Copywriter, technical writer, translator (FR>EN, ES>EN, IT>EN), journalist

Honda’s Mr. Hyde: the Honda Civic Type R

Most cars have one personality. Automakers may design them to have a certain appeal, but a vehicle’s character ultimately rests with drivers.

That’s why it’s refreshing to happen upon a split personality on four vehicles. Honda may have designed this car as an economical runabout, but generations of enthusiasts have gleefully turned this pedestrian offering into one of the most modified cars on the road. Honda isn’t blind, which is why it offers the rad, ready-for-autocross Honda Civic Type R.

First impressions

If you squint at the predominantly grey model I drove, you can just make out the shape of Honda’s latest Civic hatchback model under the red-lined skirts (front, sides and rear), wheels, side venting, and red Honda badge.

image courtesy Honda

The look-at-me rear wing (uh, spoiler) probably draws the most looks. Twenty-inch low-profile tires on black aluminum-alloy rims let red brake calipers peek through. Three exhaust pipes poke out from the centre of the rear diffuser.

image courtesy Honda

A moulded hood featuring a turbo intake scoop completes the deal: anybody looking for a car to turn into a tuner project might be persuaded to look inside the evil cousin in the Civic family.

Interior

image courtesy Honda

Firm, minimally adjustable red bucket racing seats with hard plastic backs and a Type R logo on the front keep the backsides of front-seat occupants securely in place.

image courtesy Honda

The leather-wrapped black and red steering wheel has a slightly flattened bottom and the short-throw six-speed shifter is topped by a metal ball for a shift knob with the gears engraved in red.

image courtesy Honda

Aluminum pedals help complete the cabin’s sporty look.

The back seats may be the first place you remember you’re in a Civic as Honda originally designed the vehicle. These seats are more bench than bucket, though they are serviceable enough to carry passengers. None of the seats, by the way, are heated.

image courtesy Honda

Hockey bag test

The bag fits longitudinally, though a second bag of equal size might prove a tight squeeze. Even better, the bag fits under a privacy cover that retracts into the right side of the hatch when not in use. Sticks slid easily over the back seats.

In-cabin technology

The tuner crowd will want to go straight to the instrument panel. Flanked by oil temperature and fuel-level gauges is a seven-inch centre screen that features a digital tachometer enclosing other data that you choose using buttons under your left thumb on the steering wheel. Ordinary data like speed and fuel economy can give way to a stopwatch or a “g-force” indicator—to tell you how hard you’re accelerating, stopping or turning.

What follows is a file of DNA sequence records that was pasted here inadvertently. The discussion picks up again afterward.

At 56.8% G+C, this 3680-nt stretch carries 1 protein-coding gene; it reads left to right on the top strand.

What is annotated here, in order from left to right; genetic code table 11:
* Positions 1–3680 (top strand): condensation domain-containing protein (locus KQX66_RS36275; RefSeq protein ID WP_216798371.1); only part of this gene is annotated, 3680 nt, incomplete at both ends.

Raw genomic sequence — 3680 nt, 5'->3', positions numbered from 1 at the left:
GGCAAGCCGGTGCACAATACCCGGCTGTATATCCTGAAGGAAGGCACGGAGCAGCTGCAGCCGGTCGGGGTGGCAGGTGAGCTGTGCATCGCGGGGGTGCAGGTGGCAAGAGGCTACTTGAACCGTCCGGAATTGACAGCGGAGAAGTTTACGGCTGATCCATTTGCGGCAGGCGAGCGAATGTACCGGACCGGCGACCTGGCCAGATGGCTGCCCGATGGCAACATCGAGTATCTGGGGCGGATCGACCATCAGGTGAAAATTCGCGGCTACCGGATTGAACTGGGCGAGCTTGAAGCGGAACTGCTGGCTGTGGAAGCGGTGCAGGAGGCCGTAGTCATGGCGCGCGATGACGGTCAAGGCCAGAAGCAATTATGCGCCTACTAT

Honda’s infotainment system runs through a touchscreen at the top of the centre stack. A comprehensive suite of features, from radio to navigation to phone access (including Apple CarPlay and Android Auto), happens here. Since you may want the right tunes for your Type R adventures, Honda includes a 542-watt, 12-speaker (including subwoofer) audio system.

Honda is leaving behind the days of strictly touch-enabled controls and bringing back buttons and knobs—well, one on/off/volume knob. A tuning knob would be appreciated. Why not just touch the screen, you ask? Having to do so takes more attention away from the road and the smallest bumps result in touchscreen mistakes. The Type R’s stiff ride amplifies those bumps. That’s fine when you’re trying to set your personal best on an autocross course, but not when you’re manually tuning the radio to find your favourite station. Fortunately, Siri Eyes Free also graces the vehicle, so you can get things done without lifting a finger (to the screen).

A wireless charging pad plus two USB ports ensure you’ll keep your devices ready for use.

Driving

A 2.0L turbocharged 4-cylinder engine tops out at 306 (!) hp and 295 (!) lb-ft of torque (in a Civic!). The six-speed manual transmission conducts power to the front wheels. (There is no automatic option on the Type R.) Short gear throws and rev-match control make the shifts satisfyingly quick, demanding just the right amount of effort and . . . just feeling right. The whole package invites the driver to get into trouble.

Honda doesn’t really want that, which explains the vehicle stability assist and traction control that ship standard on the Type R. Honda Lanewatch blind spot display turns the touchscreen into a rear-facing image along the right side of the car every time you use the turn signal to indicate a right turn.

The inclusion of drive modes (Sport – the default – plus Comfort and Type R) may be overkill. You can only buy the Type R with a six-speed manual transmission, 305-hp turbocharged engine and so forth. It’s ready to go fast off the lot whenever you want to push it.

Fuel economy

Honda posts. City/Hwy/Combined numbers of 10.6/8.3/9.6 respectively (all in L/100 km). The in-car computer clocked fuel consumption at 8.3 L/100 km during the week I drove the Type R. Yes, that’s markedly north of an ordinary Civic’s appetite, but it’s great for a performance car. Honda recommends premium fuel for this Civic. 

Pricing

The Honda Civic Type R starts at $41,690 MSRP. This isn’t exactly Civic territory, but then again, neither is 305 hp or all the touches that remind you this is no ordinary Civic.

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